A vital Amazon tributary whose diverse wildlife and local people are at risk from forest loss and toxic mercury
Forests in Brazil’s Tapajós river basin are being destroyed at a rate of around 180,000 hectares every year
The Tapajós river is one of the last free-flowing tributaries of the iconic Amazon – but up to 40 dams are planned on it
As many as 1.4 million people live in the Tapajós river basin region, including over 9,000 indigenous peoples
Helped establish local coalitions, improved management of protected areas, and worked with the State and businesses to reduce mercury pollution.
Trillion Trees partner WWF has been establishing a broad coalition of local communities, scientists, decision-makers and influencers who are motivated and mobilised to save the Tapajós River and landscapes.
This includes supporting the state government, local and indigenous groups to improve monitoring and managing of protected areas. And also partnering with key private and state stakeholders in the gold market to stop illegal gold mining and end mercury pollution.
Supporting forest-friendly enterprises, promoting research, and encouraging investment.
The work of Trillion Trees partner WWF in this area includes improving value chains for non-timber forest products (NTFP) – for example in Brazil this is often rubber, nuts or cocoa. Also establishing a Tapajós monitoring network, which includes citizen science, and engaging with universities and other institutions to encourage research.
We are also involved in communicating results for awareness-raising, and rolling out advocacy campaigns. And seeking to engage national and international investors with an interest in sustainable infrastructure.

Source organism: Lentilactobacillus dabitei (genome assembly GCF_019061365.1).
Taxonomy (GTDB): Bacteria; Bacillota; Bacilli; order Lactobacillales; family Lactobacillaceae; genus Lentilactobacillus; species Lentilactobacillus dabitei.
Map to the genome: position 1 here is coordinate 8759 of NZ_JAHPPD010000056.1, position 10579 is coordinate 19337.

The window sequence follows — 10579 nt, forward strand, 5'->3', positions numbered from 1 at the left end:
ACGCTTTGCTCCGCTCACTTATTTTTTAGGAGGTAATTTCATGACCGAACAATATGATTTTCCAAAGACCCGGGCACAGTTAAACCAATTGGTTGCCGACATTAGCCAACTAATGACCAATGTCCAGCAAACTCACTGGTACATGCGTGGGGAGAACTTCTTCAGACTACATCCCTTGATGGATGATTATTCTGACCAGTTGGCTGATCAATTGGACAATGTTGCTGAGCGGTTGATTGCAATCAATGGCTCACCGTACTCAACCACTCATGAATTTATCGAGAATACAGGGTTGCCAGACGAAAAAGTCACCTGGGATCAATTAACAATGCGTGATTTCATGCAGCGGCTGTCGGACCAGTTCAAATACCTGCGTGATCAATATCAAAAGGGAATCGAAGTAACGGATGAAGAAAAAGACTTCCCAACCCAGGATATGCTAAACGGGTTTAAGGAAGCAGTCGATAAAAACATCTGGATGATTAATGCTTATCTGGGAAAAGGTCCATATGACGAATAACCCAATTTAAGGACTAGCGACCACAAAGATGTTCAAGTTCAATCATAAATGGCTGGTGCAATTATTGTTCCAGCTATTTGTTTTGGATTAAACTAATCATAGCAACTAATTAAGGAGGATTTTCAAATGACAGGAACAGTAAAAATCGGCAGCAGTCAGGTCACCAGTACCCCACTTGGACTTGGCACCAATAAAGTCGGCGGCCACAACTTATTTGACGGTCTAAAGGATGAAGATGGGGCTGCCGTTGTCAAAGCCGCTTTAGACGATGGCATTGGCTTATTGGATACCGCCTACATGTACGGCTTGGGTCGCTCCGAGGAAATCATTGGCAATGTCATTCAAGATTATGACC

The Tapajós river runs through the heart of the Brazilian rainforest. It is one of the last remaining free-flowing tributaries of the iconic Amazon River .
The Tapajós river basin itself covers an area larger than Germany. There is high natural biodiversity here – including river dolphins and jaguars – but that is dwindling fast. Deforestation in the river basin is estimated to be 180,000 hectares per year. The Tapajós river is badly polluted by small and large-scale mining – for example mercury waste from gold mining – and by agrochemicals from intensive farming. This pollution has reduced fish stocks – a vital source of food for the 1.4 million people in the Tapajós basin, including the more than 9,000 indigenous peoples.
Huge infrastructure developments are threatening the area too – from hydropower dams to railways and roads. These are opening up the area even more to extractive and other commercial interests – often at odds with the rights of local and indigenous communities. On the still free-flowing Tapajós river, dozens of dams are planned over the next 20 years – the largest being the São Luis do Tapajós. All this infrastructure would severely affect the river, and impact the lives of thousands of people in the river basin.
Lead Partner: WWF